Where I Come From, You Recognize Humanity by Ayele d’Almeida

Over the course of summer 2018, five A&S Summer Research Fellows conducted a series of interviews with University of Richmond black alumni. Expanding on previous research (see memory.richmond.edu) conducted in University Archives at the Virginia Baptist Historical Society, the practice of oral histories seeks to grow what is held in the archival record, to give voice to the people and stories that have not been heard and/or included in the historical record. As the Baylor University Institute for Oral History explains: “Oral history provides a fuller, more accurate picture of the past by augmenting the information provided by public records, statistical data, photographs, maps, letters, diaries, and other historical materials. Eyewitnesses to events contribute various viewpoints and perspectives that fill in the gaps in documented history, sometimes correcting or even contradicting the written record. Interviewers are able to ask questions left out of other records and to interview people whose stories have been untold or forgotten. At times, an interview may serve as the only source of information available about a certain place, event, or person.”

After conducting a series of interviews, students were tasked with creating short podcasts from the stories they heard. Special thanks to Kelley Libby for joining our team this summer and providing instruction production assistance for these student works.

On June 20, 2018, Ayele d’Almeida (’20) and Jacob Roberson (’19) conducted an oral history interview with Stan Jones (R’83).

Click here to listen to the entire podcast produced by Ayele d’Almeida from the one hour and forty minute interview in which Jones discusses his experience of social life and academic life as a black student athlete on campus in the early 1980s.

A Final Reflection

by Ayele d’Almeida

Ayele d’Almeida is a Political Science and Leadership double-major from Bloomington, Minnesota. Her work at Common Ground, the University of Richmond’s social justice initiative informed her decision to pursue the Race & Racism Project as a summer fellow. She hopes that through her fellowship and continued connection with the project, she will learn more about the University of Richmond. Ayele believes that the Race & Racism Project will also help later in life – as the project forces her to question institutions she may benefits from. She hoped to focus her research on black faculty and the presence of black students in white-dominated clubs and spaces.

Phi Beta Sigma, 1983, featuring oral history interviewee Stan Jones.

My second blog post this summer focused largely on questions of social spaces. I wanted to look at whether or not the absence of adequate and inclusive spaces forced black students to seek options outside of the University of Richmond campus. From what I have gathered from my oral history interviews with black alums, many black students went home to spend time with their families on the weekends.  Social events consisted of small gatherings in the basement of Thomas Hall, a residence hall on campus. When Phi Beta Sigma, the University’s first black fraternity came to campus, social events were hosted by the fraternity in conjunction with the Student Organization for Black Awareness (SOBA).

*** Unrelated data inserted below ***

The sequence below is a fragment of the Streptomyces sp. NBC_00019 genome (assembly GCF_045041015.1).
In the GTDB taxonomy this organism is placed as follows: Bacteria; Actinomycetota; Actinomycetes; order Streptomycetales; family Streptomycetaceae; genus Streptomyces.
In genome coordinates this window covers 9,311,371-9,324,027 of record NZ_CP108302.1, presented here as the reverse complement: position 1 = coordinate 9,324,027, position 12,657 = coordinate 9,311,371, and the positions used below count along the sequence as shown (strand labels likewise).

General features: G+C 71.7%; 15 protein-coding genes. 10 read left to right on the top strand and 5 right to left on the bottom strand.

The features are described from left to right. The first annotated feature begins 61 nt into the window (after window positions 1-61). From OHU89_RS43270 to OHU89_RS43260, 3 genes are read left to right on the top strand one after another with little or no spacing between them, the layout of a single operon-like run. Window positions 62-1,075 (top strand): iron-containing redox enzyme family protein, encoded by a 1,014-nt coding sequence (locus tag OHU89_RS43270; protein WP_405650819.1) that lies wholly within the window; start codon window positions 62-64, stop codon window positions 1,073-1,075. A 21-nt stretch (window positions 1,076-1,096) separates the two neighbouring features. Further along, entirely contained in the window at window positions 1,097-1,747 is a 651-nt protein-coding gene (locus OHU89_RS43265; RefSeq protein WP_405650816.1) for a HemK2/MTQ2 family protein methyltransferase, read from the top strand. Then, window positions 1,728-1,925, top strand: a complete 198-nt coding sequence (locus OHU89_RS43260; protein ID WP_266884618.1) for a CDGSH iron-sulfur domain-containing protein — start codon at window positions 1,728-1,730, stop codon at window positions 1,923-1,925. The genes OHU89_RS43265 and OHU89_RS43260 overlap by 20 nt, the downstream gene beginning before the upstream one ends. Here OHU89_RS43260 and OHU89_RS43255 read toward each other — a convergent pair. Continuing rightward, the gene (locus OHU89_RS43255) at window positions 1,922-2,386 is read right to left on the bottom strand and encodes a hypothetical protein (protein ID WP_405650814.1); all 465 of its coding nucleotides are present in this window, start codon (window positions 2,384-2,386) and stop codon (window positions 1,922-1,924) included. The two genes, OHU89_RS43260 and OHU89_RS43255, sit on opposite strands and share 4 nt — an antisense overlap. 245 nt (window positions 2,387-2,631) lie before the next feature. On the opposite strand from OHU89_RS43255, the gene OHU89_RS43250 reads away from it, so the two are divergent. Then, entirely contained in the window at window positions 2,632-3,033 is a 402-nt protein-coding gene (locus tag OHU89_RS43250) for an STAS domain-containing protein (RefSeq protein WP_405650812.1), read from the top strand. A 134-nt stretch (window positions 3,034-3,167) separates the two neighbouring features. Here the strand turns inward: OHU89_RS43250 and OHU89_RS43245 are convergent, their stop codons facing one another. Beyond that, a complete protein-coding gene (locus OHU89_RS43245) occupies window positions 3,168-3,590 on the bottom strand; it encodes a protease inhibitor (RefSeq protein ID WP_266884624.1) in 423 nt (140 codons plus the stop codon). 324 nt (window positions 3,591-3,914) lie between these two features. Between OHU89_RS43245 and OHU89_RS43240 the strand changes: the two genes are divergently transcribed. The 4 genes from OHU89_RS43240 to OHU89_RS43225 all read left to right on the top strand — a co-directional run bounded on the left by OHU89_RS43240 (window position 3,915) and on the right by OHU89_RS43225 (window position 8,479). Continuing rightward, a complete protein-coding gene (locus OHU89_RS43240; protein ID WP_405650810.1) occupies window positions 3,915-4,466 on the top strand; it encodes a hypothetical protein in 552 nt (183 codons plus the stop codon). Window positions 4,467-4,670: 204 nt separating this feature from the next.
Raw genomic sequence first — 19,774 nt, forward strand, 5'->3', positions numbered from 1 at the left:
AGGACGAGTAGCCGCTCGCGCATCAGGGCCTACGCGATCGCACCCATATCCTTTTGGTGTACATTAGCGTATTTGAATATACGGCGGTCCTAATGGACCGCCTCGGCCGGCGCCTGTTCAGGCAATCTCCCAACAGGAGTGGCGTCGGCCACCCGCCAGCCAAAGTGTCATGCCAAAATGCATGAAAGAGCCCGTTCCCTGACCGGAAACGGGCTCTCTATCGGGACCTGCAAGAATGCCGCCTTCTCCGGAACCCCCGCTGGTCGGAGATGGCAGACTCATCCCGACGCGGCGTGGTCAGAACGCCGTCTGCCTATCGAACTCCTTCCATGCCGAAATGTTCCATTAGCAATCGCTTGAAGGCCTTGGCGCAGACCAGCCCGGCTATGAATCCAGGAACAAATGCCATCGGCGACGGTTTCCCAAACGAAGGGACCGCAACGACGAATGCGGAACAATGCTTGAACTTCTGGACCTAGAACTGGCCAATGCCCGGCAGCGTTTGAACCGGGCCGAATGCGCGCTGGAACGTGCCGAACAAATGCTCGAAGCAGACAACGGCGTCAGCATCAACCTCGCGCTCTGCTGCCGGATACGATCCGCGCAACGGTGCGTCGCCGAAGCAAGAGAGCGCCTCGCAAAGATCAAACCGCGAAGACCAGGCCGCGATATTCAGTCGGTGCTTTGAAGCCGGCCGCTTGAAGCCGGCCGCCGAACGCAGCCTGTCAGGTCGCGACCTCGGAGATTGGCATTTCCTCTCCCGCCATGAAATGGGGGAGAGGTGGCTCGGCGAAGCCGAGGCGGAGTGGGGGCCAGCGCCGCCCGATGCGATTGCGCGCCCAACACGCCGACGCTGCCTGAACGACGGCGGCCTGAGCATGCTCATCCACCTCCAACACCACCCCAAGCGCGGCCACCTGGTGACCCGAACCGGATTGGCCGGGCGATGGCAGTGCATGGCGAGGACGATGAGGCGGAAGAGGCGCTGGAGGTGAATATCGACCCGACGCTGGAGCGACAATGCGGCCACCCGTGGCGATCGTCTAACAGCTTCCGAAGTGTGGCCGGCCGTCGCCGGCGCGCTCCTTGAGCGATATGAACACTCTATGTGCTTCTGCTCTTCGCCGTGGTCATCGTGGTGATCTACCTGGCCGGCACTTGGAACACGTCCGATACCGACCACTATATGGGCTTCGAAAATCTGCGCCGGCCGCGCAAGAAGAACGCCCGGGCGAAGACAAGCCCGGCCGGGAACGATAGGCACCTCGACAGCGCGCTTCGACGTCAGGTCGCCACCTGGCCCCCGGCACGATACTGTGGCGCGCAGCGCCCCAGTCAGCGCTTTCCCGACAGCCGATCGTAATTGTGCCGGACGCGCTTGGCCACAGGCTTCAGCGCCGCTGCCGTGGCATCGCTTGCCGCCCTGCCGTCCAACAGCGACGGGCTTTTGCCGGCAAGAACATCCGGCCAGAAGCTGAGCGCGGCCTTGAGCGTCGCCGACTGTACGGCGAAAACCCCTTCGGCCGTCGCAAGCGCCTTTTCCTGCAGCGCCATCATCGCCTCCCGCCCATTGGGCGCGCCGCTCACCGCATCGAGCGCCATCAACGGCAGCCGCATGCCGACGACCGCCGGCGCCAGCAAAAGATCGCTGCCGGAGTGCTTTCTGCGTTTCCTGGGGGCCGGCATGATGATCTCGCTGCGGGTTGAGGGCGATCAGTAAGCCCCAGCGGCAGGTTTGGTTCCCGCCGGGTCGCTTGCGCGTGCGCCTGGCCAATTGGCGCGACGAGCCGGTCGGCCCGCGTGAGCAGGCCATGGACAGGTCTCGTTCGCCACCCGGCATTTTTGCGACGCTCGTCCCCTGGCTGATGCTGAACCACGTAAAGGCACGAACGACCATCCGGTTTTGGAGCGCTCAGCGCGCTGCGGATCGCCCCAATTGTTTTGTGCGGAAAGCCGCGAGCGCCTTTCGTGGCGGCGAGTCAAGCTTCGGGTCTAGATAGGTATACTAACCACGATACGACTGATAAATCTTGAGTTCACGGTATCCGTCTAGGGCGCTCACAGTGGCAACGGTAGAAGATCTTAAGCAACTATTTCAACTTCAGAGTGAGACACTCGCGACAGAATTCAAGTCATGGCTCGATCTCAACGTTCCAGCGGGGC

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Storm in the Time of Shelter

by Ayele d’Almeida

Ayele d’Almeida is a Political Science and Leadership double-major from Bloomington, Minnesota. Her work at Common Ground, the University of Richmond’s social justice initiative informed her decision to pursue the Race & Racism Project as a summer fellow. She hopes that through her fellowship and continued connection with the project, she will learn more about the University of Richmond. Ayele believes that the Race & Racism Project will also help later in life – as the project forces her to question institutions she may benefits from. She hoped to focus her research on black faculty and the presence of black students in white-dominated clubs and spaces.

My second and last site visit for the Race & Racism Project was the Institute of Contemporary Art (ICA) on Sunday, July 1st. Going into the visit, I did not know much about the museum beside the fact that it was new. I had been seeing pictures of brightly patterned and slightly disturbing KKK robes on social media, but I had no idea that this installment was in the ICA.

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The Monument to Stonewall Jackson’s Arm

by Ayele d’Almeida

Ayele d’Almeida is a Political Science and Leadership double-major from Bloomington, Minnesota. Her work at Common Ground, the University of Richmond’s social justice initiative informed her decision to pursue the Race & Racism Project as a summer fellow. She hopes that through her fellowship and continued connection with the project, she will learn more about the University of Richmond. Ayele believes that the Race & Racism Project will also help later in life – as the project forces her to question institutions she may benefits from. She hoped to focus her research on black faculty and the presence of black students in white-dominated clubs and spaces.